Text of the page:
The government’s announcement that they may create a Do Not Track registry for the web, similar to the offline Do Not Call system, has sent the digital advertising industry scrambling to clean its image.
But not everyone agrees that web tracking is an unqualified evil. This morning prominent New York VC Fred Wilson wrote to the New York Times defending the utility of web tracking for the average user.
Tracking technology helps services like Amazon and Netflix make purchase recommendations. Tracking helps newspapers like The New York Times and other online publications place ads that you’ll actually care about.
Tracking helps services like the Weather Channel give you the information you are looking for without having to enter a lot of data every time you use the service. Tracking can make sure you don’t see the same news story twice.
Tracking is the technology behind some of the most powerful personalization technologies on the Web. A Web without tracking technology would be so much worse for users and consumers.
Wilson is right that a personalized web is a much more enjoyable, efficient and business friendly place. Of course, users should be able to decide for themselves if they want to exchange their personal information for these benefits.Wilson continues,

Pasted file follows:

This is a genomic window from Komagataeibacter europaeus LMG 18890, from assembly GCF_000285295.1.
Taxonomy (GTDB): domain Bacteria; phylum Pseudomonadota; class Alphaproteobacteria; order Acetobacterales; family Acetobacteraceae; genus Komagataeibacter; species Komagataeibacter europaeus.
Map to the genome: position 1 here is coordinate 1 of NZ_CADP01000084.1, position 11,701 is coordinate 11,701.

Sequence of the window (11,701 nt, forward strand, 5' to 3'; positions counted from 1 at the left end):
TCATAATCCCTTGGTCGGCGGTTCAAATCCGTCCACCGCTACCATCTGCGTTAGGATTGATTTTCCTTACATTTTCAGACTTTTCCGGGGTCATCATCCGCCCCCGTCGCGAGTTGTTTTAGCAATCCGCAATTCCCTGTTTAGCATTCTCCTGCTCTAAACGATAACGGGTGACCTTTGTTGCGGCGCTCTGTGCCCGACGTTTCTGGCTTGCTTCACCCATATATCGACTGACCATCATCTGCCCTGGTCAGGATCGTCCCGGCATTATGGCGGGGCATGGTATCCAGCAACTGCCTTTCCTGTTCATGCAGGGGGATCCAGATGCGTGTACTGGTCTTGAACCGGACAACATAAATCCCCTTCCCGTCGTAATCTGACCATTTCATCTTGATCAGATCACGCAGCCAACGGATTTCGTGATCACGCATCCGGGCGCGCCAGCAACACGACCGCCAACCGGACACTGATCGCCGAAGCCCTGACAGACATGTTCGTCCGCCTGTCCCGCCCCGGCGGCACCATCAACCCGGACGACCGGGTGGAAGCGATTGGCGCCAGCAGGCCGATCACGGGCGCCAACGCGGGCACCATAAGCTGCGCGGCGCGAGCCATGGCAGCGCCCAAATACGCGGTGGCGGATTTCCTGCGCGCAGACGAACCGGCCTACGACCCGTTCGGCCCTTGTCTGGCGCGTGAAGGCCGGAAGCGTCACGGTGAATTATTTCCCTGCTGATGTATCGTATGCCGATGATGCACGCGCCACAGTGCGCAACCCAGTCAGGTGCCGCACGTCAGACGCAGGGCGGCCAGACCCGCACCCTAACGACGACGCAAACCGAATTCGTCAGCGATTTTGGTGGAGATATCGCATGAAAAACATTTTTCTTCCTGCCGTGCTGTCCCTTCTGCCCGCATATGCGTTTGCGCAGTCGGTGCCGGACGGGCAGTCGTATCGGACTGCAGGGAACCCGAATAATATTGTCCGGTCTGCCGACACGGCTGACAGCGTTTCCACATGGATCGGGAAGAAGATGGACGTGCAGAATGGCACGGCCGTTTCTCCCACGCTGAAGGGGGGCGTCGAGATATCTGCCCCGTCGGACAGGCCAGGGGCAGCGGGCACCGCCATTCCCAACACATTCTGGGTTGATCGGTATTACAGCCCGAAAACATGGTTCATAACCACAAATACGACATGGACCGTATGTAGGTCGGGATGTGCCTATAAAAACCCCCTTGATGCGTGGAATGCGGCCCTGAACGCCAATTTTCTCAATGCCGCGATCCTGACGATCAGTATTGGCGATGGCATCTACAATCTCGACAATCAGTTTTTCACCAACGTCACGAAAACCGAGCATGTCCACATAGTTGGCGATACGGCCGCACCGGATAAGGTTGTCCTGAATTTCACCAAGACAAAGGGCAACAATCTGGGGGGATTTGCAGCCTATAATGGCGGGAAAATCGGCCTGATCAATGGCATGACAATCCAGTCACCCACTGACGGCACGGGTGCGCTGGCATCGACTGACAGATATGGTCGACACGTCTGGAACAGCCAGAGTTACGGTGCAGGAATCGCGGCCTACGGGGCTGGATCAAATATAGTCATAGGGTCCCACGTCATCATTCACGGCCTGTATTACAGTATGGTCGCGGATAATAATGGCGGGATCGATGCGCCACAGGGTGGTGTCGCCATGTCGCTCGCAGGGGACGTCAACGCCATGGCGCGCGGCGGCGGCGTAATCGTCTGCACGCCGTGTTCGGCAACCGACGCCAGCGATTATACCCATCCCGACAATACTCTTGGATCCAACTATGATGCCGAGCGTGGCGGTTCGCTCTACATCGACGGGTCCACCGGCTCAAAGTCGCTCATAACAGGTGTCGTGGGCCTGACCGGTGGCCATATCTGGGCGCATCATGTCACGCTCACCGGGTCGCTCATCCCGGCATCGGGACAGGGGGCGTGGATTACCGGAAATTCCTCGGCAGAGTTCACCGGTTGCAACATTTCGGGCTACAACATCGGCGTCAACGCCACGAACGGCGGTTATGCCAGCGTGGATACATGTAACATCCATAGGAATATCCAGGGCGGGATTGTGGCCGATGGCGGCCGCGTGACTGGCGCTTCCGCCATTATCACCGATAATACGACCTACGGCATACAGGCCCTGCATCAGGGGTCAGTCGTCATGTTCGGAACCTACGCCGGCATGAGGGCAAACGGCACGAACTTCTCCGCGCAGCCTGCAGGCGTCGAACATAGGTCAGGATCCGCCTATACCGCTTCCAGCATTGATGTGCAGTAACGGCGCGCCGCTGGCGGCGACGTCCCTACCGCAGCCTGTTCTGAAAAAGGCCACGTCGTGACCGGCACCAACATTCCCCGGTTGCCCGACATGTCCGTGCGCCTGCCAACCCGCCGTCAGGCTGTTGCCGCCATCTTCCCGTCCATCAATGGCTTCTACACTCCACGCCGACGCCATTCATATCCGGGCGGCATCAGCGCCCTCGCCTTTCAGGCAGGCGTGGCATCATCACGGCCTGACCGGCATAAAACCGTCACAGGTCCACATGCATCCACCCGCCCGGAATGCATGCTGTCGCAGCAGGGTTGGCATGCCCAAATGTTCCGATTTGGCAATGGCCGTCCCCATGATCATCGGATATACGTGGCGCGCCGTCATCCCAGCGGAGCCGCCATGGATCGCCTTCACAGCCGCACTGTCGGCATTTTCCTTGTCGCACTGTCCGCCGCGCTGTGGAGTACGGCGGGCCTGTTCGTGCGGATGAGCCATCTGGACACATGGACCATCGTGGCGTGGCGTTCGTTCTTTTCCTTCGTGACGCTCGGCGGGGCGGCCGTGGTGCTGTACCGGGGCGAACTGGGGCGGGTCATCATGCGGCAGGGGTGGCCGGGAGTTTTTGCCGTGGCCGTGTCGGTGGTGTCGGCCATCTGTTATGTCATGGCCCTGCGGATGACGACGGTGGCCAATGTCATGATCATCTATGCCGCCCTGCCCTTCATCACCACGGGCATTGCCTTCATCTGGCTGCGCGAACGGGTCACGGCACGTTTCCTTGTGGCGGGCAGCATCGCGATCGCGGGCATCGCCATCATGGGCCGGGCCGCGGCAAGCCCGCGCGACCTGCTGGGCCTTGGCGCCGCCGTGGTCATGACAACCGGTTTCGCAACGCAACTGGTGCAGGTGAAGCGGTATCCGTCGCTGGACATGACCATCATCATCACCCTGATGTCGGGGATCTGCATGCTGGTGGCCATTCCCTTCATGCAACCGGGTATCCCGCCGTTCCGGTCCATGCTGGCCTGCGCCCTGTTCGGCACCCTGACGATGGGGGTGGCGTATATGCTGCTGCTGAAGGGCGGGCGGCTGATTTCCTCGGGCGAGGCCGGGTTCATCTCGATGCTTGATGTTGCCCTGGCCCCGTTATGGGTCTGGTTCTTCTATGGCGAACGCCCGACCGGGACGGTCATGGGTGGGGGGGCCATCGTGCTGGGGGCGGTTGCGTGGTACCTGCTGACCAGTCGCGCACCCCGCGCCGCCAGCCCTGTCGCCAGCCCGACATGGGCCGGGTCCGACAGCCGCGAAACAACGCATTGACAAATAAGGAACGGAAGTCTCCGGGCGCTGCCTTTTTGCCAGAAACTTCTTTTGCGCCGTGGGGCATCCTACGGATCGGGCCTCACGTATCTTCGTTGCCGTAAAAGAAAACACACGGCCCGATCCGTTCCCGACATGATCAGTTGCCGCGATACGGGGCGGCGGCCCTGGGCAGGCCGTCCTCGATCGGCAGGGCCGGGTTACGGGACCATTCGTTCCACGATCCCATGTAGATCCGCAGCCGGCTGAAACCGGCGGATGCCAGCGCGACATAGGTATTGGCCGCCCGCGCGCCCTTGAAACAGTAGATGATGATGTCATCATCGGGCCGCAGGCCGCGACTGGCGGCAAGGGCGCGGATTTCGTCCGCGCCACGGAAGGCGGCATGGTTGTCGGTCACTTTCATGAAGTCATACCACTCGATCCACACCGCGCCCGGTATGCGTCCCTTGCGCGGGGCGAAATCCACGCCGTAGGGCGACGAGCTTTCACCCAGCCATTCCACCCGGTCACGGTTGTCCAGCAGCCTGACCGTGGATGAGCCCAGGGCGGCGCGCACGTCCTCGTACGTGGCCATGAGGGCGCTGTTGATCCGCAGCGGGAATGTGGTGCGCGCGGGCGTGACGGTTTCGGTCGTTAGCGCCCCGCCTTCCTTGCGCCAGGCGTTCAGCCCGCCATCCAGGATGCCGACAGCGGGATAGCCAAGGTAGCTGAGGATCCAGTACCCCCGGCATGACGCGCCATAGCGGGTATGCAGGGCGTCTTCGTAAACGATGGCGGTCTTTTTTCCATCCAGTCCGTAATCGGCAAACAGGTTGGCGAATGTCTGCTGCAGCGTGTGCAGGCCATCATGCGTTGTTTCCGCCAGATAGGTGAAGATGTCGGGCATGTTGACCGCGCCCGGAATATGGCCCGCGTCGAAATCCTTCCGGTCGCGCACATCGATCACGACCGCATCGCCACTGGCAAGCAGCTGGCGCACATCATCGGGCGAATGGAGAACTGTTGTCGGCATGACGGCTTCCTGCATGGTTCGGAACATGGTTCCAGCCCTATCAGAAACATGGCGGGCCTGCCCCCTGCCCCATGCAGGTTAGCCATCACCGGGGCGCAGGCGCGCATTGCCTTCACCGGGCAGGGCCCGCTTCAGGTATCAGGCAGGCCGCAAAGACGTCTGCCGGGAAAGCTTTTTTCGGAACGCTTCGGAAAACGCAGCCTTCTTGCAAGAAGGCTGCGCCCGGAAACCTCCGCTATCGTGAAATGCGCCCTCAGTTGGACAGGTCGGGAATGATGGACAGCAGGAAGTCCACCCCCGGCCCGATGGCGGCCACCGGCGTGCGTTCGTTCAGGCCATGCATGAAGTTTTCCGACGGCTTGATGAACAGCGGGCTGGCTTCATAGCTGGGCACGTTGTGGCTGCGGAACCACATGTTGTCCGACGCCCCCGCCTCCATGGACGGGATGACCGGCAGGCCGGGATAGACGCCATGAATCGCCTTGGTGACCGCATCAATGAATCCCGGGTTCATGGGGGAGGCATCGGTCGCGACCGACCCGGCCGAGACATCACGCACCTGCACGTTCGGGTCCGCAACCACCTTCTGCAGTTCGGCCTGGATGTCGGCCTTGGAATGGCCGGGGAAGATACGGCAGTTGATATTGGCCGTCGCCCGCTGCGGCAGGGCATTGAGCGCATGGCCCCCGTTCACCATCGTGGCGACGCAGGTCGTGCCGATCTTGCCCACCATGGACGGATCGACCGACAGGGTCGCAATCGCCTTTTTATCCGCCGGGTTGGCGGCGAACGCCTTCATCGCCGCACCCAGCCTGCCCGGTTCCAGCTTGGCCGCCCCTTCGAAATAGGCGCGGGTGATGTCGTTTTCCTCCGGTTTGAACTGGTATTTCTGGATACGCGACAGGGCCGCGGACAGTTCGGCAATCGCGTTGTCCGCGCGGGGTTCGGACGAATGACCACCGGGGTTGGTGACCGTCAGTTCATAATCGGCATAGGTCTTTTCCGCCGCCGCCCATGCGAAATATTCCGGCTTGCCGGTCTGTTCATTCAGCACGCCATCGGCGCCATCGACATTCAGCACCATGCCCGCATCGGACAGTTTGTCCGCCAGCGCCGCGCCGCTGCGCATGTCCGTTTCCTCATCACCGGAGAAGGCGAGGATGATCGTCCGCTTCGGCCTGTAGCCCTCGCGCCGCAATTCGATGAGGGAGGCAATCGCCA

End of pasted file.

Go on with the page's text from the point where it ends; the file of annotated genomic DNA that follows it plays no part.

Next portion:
But there are some people who care so much about privacy that they value it over everything else. they are a small but vocal minority and they should be allowed to easily and absolutely opt out of tracking cookies and other approaches. Web and mobile services that use tracking technologies should also offer an easy opt out mechanism that is easy to find and execute.
The issue really, is that the tracking companies and ag agencies of the world will always stay one step ahead of consumers. Many, for example, are abandoning cookies for the much more detailed, and difficult to block, digital fingerprints. No self-regulation will be as complete, or geniuine, as a government imposed privacy list.
bpopper [at] observer.com | @benpopper